This is a new exciting series on Social Media with shared posts from Kids in the Capital.
This isn’t as uncommon an occurrence as you would think and can happen to both new and more experienced bloggers. Sitting in front of a blank screen can be intimidating. Typing some words and posting them on the Internet for anyone to read can be overwhelming. It is easy to worry that what you write won’t be good. Easy to wonder if anyone will like it. Very easy to talk yourself out of doing it before you even start.
My advice to you is to just write. Write four, five, six posts before you even start to share your blog with others. Like anything else, blogging takes practice. Give yourself time to find your rhythm and your voice.
The more you blog the more you will discover what you want to write about and how to write about it. Give yourself the freedom to try new topics, especially in the beginning. Be careful that you don’t limit the focus of your blog too narrowly or you may find your voice stilted. When you start blogging you want to have lots of room to find those subjects you feel passionate about and bring out your authentic voice.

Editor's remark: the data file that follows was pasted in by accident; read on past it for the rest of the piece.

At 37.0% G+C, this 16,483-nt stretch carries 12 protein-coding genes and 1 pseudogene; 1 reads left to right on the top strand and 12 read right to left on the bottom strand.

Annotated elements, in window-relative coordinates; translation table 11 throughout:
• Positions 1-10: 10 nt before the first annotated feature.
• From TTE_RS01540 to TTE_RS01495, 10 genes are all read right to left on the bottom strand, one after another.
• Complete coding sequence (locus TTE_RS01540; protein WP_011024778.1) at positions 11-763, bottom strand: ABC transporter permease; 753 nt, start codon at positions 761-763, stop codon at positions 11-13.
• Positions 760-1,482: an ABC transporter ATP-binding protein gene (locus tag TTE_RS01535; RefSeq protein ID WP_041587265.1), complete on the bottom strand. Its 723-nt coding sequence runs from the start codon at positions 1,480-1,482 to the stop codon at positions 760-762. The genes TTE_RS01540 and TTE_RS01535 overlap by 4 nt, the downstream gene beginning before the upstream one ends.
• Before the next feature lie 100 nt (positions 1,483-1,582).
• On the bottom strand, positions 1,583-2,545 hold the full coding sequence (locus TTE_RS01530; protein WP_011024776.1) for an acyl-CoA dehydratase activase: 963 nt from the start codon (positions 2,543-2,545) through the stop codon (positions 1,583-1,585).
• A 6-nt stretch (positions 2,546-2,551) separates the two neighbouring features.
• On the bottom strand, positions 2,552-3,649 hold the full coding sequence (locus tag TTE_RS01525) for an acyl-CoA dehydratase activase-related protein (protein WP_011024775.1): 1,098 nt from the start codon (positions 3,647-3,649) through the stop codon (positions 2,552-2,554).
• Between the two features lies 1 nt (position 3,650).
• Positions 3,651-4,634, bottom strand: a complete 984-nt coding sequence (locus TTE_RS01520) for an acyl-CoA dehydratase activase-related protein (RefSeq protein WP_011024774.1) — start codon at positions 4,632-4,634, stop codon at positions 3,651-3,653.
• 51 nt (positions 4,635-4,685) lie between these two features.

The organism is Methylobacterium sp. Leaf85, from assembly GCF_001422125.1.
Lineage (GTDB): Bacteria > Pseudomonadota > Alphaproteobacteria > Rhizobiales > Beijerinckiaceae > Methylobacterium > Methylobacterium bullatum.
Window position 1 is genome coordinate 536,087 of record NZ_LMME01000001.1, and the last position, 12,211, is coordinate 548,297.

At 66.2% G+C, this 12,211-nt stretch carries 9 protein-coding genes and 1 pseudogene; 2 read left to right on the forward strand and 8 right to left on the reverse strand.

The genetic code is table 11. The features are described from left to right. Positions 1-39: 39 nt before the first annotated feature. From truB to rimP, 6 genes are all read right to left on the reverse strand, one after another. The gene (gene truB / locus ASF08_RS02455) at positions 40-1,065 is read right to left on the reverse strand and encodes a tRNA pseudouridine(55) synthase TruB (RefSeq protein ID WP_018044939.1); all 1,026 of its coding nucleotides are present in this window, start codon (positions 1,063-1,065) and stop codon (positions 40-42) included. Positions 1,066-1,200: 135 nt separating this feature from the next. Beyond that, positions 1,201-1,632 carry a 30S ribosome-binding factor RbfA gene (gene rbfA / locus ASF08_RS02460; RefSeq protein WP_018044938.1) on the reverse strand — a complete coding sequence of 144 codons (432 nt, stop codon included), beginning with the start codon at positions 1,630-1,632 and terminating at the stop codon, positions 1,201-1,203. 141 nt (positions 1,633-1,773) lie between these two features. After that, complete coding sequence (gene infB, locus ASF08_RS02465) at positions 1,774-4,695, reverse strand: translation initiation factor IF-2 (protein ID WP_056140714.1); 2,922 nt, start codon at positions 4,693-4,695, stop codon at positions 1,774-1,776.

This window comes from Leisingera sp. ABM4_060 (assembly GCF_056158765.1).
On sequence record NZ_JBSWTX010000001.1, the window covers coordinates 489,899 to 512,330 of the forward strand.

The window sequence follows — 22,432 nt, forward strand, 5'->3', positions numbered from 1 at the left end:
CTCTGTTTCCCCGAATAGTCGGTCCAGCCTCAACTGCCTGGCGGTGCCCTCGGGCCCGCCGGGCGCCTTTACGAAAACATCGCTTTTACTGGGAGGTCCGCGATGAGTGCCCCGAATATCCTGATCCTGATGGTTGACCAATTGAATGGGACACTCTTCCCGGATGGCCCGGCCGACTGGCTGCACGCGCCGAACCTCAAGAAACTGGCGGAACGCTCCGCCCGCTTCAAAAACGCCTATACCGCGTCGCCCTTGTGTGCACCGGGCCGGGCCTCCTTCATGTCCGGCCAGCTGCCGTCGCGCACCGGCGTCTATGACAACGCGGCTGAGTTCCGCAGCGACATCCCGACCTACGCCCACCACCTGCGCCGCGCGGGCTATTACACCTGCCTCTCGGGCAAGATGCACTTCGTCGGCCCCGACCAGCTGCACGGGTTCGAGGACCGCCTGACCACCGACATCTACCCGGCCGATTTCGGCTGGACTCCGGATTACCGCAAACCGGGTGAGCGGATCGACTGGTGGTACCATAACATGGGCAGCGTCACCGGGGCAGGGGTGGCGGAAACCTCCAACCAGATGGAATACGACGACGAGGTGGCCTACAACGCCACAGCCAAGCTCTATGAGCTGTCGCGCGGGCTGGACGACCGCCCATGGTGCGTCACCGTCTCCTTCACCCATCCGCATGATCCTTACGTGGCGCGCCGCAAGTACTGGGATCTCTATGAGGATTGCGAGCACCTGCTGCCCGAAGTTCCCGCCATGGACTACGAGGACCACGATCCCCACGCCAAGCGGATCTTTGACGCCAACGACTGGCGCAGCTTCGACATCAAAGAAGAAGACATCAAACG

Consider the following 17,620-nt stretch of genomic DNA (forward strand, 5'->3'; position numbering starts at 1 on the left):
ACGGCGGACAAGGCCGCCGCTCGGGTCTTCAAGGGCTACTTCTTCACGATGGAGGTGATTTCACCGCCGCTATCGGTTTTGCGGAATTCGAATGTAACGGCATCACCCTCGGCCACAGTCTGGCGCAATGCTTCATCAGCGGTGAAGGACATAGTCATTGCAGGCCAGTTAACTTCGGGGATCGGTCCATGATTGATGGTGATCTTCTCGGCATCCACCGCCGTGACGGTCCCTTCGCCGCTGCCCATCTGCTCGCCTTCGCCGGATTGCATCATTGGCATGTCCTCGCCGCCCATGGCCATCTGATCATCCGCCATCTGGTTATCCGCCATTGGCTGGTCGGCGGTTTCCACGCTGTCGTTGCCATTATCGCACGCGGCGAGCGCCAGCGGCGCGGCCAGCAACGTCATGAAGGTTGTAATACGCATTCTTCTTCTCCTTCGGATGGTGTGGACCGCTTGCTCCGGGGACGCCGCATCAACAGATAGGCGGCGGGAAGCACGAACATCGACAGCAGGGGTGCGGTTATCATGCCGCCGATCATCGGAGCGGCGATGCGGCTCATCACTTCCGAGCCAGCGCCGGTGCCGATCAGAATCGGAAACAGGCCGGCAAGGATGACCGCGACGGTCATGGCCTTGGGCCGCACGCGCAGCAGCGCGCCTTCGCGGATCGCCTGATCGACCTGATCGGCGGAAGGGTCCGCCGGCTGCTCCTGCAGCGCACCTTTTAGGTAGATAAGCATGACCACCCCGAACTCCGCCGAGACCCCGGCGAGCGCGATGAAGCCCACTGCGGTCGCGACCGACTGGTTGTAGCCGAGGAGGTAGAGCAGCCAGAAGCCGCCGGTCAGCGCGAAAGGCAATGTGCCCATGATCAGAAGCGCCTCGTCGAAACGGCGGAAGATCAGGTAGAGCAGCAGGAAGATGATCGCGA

With blogging, as with any type of writing, how you say something can be as important as what you say. As you begin to blog, try different writing styles and voices. From the beginning I blogged about life with my kids. It was only when I got over the fear of what my readers would think about me writing poetry(which I hadn’t done since I as a teenager) that I really started to be more creative in my writing and found my own voice.
Not everyone will like what you write. You can’t expect them too. If you try to write to appeal to everyone, you’ll never discover your own voice. I really believe that if you blog for yourself as yourself, you will find the right readers. They will be the readers that come back because of you.
If you are looking to challenge yourself and increase the frequency with which you blog, try out National Blog Posting Month in November. It is a great way to get you blogging everyday. You can stretch your writing by taking part in different writing challenges, like Mama Kat’s Writer’s Workshop or Six Word Fridays. Blogging conferences, like BlissDom Canada that Lara and I just returned from, can also provide you with new ways of thinking about and growing your voice. Check out the session on content called If a blog falls in a forest that Annie led and I blogged about at Capital Mom.
Just remember that when you blog it doesn’t matter if your posts are long or short, researched or off the cuff. The only thing you need to be is you.